Biological age testing could be key to future precision medicine2.
Aging is associated with the decline of physical and cognitive functions and increased susceptibility to disease. Numerous factors, such as genetics, lifestyle, nutrition, and stress, can significantly impact the aging process. Identifying at-risk individuals with faster aging and implementing intervention could prevent/delay disability and disease and enhance quality of life1.
Because of the strong interest for biological age testing, extensive efforts have been made in the last several decades to discover aging biomarkers, including clinical parameters, epigenetics (DNA methylation), proteomics, metabolomics, and multi-omics3.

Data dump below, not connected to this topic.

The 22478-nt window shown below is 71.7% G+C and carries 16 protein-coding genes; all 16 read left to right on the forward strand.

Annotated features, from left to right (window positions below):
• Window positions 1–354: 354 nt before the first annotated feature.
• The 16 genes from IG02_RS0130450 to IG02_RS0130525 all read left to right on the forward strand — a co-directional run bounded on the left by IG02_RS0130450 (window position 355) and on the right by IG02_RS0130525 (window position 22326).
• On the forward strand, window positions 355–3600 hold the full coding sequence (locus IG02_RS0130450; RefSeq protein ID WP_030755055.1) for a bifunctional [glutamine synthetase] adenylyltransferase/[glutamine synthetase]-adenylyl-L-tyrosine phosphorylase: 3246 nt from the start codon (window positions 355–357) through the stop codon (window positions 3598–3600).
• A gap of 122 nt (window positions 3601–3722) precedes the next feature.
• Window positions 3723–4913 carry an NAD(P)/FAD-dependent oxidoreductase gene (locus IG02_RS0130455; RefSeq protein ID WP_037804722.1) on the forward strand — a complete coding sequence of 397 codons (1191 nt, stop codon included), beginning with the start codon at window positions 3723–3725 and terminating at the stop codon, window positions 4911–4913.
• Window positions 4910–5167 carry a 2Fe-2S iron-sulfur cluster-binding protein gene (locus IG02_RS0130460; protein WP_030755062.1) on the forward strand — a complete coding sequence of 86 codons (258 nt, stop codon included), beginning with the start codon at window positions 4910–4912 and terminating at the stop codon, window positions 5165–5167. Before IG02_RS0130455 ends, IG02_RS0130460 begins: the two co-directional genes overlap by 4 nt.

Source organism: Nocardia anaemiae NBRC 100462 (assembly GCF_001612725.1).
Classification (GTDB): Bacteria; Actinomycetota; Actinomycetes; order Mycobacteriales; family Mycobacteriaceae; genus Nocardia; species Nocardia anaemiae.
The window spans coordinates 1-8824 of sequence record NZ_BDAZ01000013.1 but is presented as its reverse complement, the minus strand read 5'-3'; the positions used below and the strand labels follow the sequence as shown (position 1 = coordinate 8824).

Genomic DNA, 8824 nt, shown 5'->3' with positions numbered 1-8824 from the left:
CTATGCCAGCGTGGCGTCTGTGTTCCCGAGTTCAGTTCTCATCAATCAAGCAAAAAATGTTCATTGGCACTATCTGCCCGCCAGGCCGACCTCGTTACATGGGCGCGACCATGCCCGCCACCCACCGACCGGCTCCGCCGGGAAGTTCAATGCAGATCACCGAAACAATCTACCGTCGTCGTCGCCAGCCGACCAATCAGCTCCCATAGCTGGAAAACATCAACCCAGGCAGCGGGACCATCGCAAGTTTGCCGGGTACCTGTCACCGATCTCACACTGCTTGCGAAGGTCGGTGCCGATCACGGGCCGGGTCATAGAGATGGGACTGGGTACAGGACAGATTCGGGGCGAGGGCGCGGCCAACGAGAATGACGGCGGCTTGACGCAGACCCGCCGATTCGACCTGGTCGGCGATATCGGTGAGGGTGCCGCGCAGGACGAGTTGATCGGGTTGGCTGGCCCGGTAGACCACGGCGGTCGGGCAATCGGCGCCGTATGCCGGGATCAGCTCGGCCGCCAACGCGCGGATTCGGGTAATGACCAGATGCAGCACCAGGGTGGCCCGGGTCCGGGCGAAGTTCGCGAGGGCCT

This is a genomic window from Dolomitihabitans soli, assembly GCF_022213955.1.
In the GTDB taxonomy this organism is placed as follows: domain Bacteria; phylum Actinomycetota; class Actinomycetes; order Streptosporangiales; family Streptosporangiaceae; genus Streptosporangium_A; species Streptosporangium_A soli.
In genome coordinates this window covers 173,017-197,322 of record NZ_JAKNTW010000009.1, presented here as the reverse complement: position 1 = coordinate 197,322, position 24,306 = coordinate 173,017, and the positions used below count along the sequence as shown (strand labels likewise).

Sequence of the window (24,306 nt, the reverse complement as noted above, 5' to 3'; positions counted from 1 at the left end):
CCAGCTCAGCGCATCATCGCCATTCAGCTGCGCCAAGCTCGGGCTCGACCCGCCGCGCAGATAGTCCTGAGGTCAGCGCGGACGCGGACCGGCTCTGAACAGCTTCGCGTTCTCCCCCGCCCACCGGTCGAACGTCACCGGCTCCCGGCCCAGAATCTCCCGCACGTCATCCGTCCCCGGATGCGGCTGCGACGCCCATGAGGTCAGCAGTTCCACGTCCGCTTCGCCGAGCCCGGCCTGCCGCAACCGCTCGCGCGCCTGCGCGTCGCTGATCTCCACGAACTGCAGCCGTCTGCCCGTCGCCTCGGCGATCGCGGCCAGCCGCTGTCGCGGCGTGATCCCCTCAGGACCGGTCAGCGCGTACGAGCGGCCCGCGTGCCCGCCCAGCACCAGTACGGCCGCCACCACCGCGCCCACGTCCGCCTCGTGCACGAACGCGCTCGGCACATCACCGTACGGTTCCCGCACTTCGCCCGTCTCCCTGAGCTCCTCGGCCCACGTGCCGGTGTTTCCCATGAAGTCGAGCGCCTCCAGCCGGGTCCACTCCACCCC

The majority of the tests in the marketplace are based on DNA methylation biomarkers. Extensive research in the last decade has shown that altered DNA methylation is associated with aging, thus leading to the concept of “epigenetic clock”4. However, the association between epigenetic clocks and numerous age-related diseases, age-altering lifestyles, and longevity have not been well established5,6. Despite the commercial offerings, a precise and actionable biological age test, either replacing the epigenetic clocks or complementing it, is urgently needed.